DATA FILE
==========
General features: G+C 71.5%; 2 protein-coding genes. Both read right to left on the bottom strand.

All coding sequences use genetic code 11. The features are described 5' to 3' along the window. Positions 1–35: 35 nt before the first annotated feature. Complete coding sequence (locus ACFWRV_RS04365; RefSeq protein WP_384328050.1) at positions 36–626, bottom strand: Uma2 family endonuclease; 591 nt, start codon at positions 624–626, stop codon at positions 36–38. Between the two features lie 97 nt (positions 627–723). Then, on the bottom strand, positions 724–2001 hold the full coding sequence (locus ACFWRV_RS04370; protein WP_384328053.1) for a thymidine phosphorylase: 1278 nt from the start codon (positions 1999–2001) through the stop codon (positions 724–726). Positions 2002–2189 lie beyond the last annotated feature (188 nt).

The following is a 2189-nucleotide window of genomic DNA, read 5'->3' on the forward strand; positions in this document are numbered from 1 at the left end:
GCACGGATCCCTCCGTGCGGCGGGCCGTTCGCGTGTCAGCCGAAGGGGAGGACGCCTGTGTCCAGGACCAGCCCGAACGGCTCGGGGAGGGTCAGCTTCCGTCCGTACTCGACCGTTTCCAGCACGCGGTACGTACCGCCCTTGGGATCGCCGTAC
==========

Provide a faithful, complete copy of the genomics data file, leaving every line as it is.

General features: G+C 71.5%; 2 protein-coding genes. Both read right to left on the bottom strand.

All coding sequences use genetic code 11. The features are described 5' to 3' along the window. Positions 1–35: 35 nt before the first annotated feature. Complete coding sequence (locus ACFWRV_RS04365; RefSeq protein WP_384328050.1) at positions 36–626, bottom strand: Uma2 family endonuclease; 591 nt, start codon at positions 624–626, stop codon at positions 36–38. Between the two features lie 97 nt (positions 627–723). Then, on the bottom strand, positions 724–2001 hold the full coding sequence (locus ACFWRV_RS04370; protein WP_384328053.1) for a thymidine phosphorylase: 1278 nt from the start codon (positions 1999–2001) through the stop codon (positions 724–726). Positions 2002–2189 lie beyond the last annotated feature (188 nt).

The following is a 2189-nucleotide window of genomic DNA, read 5'->3' on the forward strand; positions in this document are numbered from 1 at the left end:
GCACGGATCCCTCCGTGCGGCGGGCCGTTCGCGTGTCAGCCGAAGGGGAGGACGCCTGTGTCCAGGACCAGCCCGAACGGCTCGGGGAGGGTCAGCTTCCGTCCGTACTCGACCGTTTCCAGCACGCGGTACGTACCGCCCTTGGGATCGCCGTAC